Invaluable monumental artworks, created by a group of Ukrainian monumentalists led by Alla Horska, a dissident artist and one of the Sixtiers movement’s founders. These panels incorporated elements of Ukrainian folk tradition, contemporary world trends, and Soviet art.
Formerly prospering trade and then a metallurgical centre of Ukraine that has become the symbol of the bloody Russian invasion of Ukraine and the genocide committed by the Russian army and government.
The only church in the world entirely decorated with Petrykivka paintings, an ancient style of folk Ukrainian decorative painting included in the UNESCO intangible cultural heritage.
The museum was established at the Faculty of History of Mariupol State University. It has become an important cultural and educational site bringing together students, professors, and citizens around the native land’s history.
The manor of Mariupol City Council’s mayor, having more than 150 years of history behind. Its architecture incorporated elements of the Stalinist Empire, Neoclassicism, and Baroque.
One of the oldest and largest Ukrainian museums, which collection comprised over 180 thousand exhibits, including the monuments and artefacts of world importance.
One of the biggest steam mills in the German Mennonite colony that existed in the Donetsk region at the turn of the 20th century. Built in 1903, this mill had been feeding people of New York and all of its suburbs for decades.
The central church of the Sviatohirsk Lavra’s convent, erected in the neoclassical style with baroque elements in 2005 in the site of a stone church of 19th century dismantled by the Bolsheviks.
Former State Bank’s building, constructed at the turn of the 20th century. In 2019, this site housed the city library, which history began back in 1904. An intellectual and educational centre of the city.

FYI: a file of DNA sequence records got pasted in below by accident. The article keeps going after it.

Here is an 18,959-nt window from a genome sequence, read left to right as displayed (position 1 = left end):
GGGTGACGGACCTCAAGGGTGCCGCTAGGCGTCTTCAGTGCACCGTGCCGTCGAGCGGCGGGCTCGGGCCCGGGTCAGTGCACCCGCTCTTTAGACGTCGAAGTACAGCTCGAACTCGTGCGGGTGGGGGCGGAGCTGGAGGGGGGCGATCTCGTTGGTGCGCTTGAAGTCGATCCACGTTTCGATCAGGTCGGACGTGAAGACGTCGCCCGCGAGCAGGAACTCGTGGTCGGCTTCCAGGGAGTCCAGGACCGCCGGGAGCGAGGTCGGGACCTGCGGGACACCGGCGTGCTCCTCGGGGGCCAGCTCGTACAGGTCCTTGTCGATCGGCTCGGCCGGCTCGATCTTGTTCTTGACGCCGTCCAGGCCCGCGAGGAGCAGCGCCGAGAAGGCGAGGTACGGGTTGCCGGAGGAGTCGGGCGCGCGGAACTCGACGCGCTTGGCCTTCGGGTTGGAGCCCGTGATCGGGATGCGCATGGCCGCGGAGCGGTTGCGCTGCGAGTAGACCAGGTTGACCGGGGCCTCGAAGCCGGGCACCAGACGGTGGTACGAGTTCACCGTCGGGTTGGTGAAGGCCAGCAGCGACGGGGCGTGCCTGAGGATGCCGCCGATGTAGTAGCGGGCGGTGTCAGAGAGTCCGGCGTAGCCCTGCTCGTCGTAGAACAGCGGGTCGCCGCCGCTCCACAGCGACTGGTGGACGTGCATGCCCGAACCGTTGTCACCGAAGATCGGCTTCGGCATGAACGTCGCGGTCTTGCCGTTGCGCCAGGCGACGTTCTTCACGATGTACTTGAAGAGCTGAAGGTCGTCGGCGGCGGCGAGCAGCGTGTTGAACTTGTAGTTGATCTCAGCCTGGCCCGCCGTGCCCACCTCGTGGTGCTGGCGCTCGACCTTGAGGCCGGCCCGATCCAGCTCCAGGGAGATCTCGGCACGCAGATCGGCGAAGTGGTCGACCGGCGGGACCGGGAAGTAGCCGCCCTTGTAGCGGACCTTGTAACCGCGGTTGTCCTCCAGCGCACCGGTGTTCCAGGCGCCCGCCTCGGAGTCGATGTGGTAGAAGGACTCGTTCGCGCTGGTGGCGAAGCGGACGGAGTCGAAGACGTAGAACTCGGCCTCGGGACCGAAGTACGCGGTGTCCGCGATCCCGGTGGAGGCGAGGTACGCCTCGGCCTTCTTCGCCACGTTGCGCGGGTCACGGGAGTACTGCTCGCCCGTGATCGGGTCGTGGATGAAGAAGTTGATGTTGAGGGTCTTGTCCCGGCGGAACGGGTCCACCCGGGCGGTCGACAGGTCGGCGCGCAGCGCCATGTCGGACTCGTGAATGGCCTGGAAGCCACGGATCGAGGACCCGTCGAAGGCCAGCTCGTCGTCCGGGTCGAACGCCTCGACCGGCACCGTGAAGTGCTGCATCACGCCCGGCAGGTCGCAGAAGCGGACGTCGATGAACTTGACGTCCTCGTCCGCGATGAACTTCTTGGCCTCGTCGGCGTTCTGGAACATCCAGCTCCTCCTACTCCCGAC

A two-storey manor in the classical style with a neo-Gothic tower, built in Mariupol 125 years ago. The state was a property of respected doctors.
Part of the Sviatohirsk Lavra. All the skete’s buildings are made of massive pine trunks. The All Saints Church, the main skete’s sanctuary, used to be the biggest wooden church in Ukraine.
The Azovstal plant in Mariupol was one of the largest iron and steel producers in Europe. In 2022 it became a symbol of resistance to brutal Russian aggression and the incredible courage of Ukrainian fighters.
Educational institution with more than 140 years of history where many generations of Mariupol citizens studied.
Center of spiritual life of Muslims of Donetsk region.
Two buildings are a monument to an entire era. They were the last buildings in Mariupol designed in the Stalinist Neoclassicism style.
One of the oldest theatres in the Left-bank Ukraine.
The mosque was built in 2007 on the site of a mosque built in 1906 and destroyed by the Bolsheviks in 1936.
St. Demetrius Church dedicated to the holy martyr Demetrius of Thessaloniki is one of the oldest in the region.